Vare Recreation Center is open — but only with the help of six support beams holding its facade in place. The second story is closed, the lobby floor is sagging, and bricks have crumbled from exterior walls.
It is still a bustling hub of its South Philadelphia community, where balls bounce off the walls in a small but often-crowded gym, and parents crane their necks along a narrow hallway to catch a glimpse of the popular gymnastics lessons.
Mayor Jim Kenney’s signature achievement to tax soda and sweetened beverages brought hope for Vare and dozens of other dilapidated facilities around the city, with a promised transformative $500 million investment in parks, recreation centers, and libraries, funded largely by the new tax. Kenney used the program, called Rebuild, to help sell the beverage tax, pitching it as an innovative way to refresh facilities in the neediest neighborhoods.
But nearly four years after City Council passed the beverage tax, little construction work has begun.
Rebuild’s budget has shrunk, and so has its scope. When proposed, it was set to upgrade as many as 200 facilities. Just 72 are on Rebuild’s list now, and it’s unclear how many more will be added. There are no contracts for work at 10 of those sites — and contracts in place at many others are only for emergency repairs or relatively small improvements. Two of the six major projects Rebuild touts as complete were already partly planned before Rebuild existed.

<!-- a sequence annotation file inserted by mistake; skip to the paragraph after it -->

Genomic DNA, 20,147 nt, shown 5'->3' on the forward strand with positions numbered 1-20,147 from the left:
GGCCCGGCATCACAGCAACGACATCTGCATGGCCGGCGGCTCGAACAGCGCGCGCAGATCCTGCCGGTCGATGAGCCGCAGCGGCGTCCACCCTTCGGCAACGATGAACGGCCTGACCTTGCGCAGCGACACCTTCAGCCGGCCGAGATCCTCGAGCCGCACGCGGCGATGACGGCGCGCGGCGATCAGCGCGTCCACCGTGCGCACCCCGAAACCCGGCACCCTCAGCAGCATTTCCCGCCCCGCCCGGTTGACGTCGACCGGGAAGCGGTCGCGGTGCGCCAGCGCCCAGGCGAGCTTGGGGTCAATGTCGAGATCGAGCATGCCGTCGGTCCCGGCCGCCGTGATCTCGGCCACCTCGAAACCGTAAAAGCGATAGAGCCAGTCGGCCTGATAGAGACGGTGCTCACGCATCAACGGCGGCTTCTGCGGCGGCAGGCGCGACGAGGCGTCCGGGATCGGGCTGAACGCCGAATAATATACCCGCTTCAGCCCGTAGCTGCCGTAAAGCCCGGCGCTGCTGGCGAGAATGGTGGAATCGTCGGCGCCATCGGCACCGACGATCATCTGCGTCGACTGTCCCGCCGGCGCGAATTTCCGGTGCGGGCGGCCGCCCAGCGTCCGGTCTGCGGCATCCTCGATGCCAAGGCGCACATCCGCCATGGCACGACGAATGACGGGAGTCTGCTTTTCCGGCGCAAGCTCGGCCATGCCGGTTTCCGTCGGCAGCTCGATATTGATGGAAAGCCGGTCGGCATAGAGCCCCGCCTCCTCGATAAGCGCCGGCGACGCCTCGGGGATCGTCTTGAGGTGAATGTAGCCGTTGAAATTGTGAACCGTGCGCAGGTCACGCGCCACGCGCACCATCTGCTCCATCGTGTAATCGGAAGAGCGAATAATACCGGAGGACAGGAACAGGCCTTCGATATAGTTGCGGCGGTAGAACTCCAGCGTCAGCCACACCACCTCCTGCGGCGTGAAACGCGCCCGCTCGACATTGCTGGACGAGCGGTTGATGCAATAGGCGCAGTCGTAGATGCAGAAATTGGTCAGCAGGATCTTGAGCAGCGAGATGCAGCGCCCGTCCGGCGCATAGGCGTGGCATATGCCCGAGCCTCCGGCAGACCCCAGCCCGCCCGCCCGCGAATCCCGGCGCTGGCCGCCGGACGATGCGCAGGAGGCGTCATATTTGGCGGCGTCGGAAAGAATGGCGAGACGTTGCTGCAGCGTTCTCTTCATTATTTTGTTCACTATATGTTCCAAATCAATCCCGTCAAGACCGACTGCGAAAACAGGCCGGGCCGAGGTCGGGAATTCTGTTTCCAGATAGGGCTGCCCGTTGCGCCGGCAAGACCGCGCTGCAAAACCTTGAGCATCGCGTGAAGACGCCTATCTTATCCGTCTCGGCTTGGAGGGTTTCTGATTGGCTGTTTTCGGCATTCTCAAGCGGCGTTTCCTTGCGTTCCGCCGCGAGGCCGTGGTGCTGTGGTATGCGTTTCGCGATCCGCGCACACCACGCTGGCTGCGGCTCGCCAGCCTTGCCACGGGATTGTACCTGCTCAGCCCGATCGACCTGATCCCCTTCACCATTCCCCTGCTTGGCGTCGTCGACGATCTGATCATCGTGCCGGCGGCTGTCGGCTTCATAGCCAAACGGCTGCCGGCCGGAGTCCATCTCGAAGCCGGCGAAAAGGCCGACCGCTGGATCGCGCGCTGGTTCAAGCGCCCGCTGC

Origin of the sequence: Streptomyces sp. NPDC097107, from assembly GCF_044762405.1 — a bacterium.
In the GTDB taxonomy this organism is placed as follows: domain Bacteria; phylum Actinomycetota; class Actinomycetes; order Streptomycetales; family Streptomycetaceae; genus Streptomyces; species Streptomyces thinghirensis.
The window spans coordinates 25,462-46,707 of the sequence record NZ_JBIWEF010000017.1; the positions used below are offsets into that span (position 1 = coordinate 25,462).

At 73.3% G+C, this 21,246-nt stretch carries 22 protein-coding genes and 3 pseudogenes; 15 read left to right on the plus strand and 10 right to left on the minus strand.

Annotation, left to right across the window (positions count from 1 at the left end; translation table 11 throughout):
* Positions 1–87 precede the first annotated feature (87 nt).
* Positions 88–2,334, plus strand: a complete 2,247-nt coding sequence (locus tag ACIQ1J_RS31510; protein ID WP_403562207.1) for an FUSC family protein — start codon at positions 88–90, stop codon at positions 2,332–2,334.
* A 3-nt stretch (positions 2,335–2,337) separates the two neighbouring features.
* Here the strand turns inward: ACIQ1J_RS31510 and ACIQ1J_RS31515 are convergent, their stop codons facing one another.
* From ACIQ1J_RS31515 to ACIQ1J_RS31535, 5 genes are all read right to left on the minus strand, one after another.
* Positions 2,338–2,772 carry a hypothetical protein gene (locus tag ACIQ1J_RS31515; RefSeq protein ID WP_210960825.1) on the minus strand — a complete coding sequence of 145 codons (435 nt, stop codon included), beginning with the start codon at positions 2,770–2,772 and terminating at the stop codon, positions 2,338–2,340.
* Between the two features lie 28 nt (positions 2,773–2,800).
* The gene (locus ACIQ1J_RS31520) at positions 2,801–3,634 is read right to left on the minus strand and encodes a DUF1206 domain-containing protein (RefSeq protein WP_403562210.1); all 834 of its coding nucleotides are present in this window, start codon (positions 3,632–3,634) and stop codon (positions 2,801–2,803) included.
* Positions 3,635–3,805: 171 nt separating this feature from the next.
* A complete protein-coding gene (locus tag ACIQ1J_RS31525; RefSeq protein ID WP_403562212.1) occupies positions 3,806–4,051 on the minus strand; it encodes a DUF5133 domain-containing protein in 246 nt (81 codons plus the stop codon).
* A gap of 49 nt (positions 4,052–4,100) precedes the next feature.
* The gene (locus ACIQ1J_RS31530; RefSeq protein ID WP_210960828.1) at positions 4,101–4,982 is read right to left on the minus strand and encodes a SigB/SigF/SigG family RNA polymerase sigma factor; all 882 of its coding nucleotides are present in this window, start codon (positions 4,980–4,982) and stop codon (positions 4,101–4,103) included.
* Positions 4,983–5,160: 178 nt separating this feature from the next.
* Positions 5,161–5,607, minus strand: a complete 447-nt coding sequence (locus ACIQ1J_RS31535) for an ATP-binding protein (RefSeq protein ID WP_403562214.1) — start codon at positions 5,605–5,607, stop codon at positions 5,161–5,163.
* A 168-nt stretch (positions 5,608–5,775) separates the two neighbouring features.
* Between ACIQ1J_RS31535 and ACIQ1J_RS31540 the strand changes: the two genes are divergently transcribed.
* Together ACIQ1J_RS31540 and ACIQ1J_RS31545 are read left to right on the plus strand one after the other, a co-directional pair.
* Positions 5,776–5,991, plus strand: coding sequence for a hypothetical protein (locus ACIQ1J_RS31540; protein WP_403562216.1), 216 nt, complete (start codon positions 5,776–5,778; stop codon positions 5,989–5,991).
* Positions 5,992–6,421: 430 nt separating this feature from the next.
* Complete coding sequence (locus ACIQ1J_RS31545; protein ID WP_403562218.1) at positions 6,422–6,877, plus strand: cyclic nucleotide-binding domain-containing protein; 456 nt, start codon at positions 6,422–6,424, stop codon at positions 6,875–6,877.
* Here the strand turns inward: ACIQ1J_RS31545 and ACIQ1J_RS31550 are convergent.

The Kenney administration says Rebuild was stalled by litigation over the beverage tax, which lasted two years, and that it has moved faster since November 2018, when the first $86.5 million bond was issued. It’s typical for major projects to take years to complete, officials said, and Rebuild’s process can take even longer because it involves seeking community input, working with nonprofits, and meeting goals for workforce diversity.